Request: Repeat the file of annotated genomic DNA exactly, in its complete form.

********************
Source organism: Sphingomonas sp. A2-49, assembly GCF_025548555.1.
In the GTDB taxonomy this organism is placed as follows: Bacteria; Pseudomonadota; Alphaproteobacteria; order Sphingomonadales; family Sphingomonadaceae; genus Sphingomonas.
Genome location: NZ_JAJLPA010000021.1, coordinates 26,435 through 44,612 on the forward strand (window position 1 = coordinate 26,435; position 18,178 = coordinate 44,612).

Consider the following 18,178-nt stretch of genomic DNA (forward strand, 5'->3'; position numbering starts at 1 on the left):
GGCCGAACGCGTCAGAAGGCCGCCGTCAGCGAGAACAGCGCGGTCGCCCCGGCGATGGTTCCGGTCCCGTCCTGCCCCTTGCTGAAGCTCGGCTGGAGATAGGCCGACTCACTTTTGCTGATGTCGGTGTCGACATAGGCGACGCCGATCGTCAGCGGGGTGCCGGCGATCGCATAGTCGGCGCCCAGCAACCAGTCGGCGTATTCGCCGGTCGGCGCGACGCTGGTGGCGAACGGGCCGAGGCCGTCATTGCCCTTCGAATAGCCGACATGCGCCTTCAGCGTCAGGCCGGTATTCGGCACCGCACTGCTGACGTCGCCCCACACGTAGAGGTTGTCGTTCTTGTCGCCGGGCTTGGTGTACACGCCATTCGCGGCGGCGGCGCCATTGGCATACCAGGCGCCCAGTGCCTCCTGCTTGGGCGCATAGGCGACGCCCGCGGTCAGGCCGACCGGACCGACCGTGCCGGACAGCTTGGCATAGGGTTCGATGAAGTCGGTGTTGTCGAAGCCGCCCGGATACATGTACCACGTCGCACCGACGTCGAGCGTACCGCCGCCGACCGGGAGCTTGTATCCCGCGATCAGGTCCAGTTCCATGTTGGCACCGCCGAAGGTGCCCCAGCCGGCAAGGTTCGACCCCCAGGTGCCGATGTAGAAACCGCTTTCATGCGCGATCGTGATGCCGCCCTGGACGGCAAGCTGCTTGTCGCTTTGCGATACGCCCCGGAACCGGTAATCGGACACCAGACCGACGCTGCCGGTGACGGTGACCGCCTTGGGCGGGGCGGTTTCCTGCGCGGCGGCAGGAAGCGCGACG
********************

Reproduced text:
Source organism: Sphingomonas sp. A2-49, assembly GCF_025548555.1.
In the GTDB taxonomy this organism is placed as follows: Bacteria; Pseudomonadota; Alphaproteobacteria; order Sphingomonadales; family Sphingomonadaceae; genus Sphingomonas.
Genome location: NZ_JAJLPA010000021.1, coordinates 26,435 through 44,612 on the forward strand (window position 1 = coordinate 26,435; position 18,178 = coordinate 44,612).

Consider the following 18,178-nt stretch of genomic DNA (forward strand, 5'->3'; position numbering starts at 1 on the left):
GGCCGAACGCGTCAGAAGGCCGCCGTCAGCGAGAACAGCGCGGTCGCCCCGGCGATGGTTCCGGTCCCGTCCTGCCCCTTGCTGAAGCTCGGCTGGAGATAGGCCGACTCACTTTTGCTGATGTCGGTGTCGACATAGGCGACGCCGATCGTCAGCGGGGTGCCGGCGATCGCATAGTCGGCGCCCAGCAACCAGTCGGCGTATTCGCCGGTCGGCGCGACGCTGGTGGCGAACGGGCCGAGGCCGTCATTGCCCTTCGAATAGCCGACATGCGCCTTCAGCGTCAGGCCGGTATTCGGCACCGCACTGCTGACGTCGCCCCACACGTAGAGGTTGTCGTTCTTGTCGCCGGGCTTGGTGTACACGCCATTCGCGGCGGCGGCGCCATTGGCATACCAGGCGCCCAGTGCCTCCTGCTTGGGCGCATAGGCGACGCCCGCGGTCAGGCCGACCGGACCGACCGTGCCGGACAGCTTGGCATAGGGTTCGATGAAGTCGGTGTTGTCGAAGCCGCCCGGATACATGTACCACGTCGCACCGACGTCGAGCGTACCGCCGCCGACCGGGAGCTTGTATCCCGCGATCAGGTCCAGTTCCATGTTGGCACCGCCGAAGGTGCCCCAGCCGGCAAGGTTCGACCCCCAGGTGCCGATGTAGAAACCGCTTTCATGCGCGATCGTGATGCCGCCCTGGACGGCAAGCTGCTTGTCGCTTTGCGATACGCCCCGGAACCGGTAATCGGACACCAGACCGACGCTGCCGGTGACGGTGACCGCCTTGGGCGGGGCGGTTTCCTGCGCGGCGGCAGGAAGCGCGACG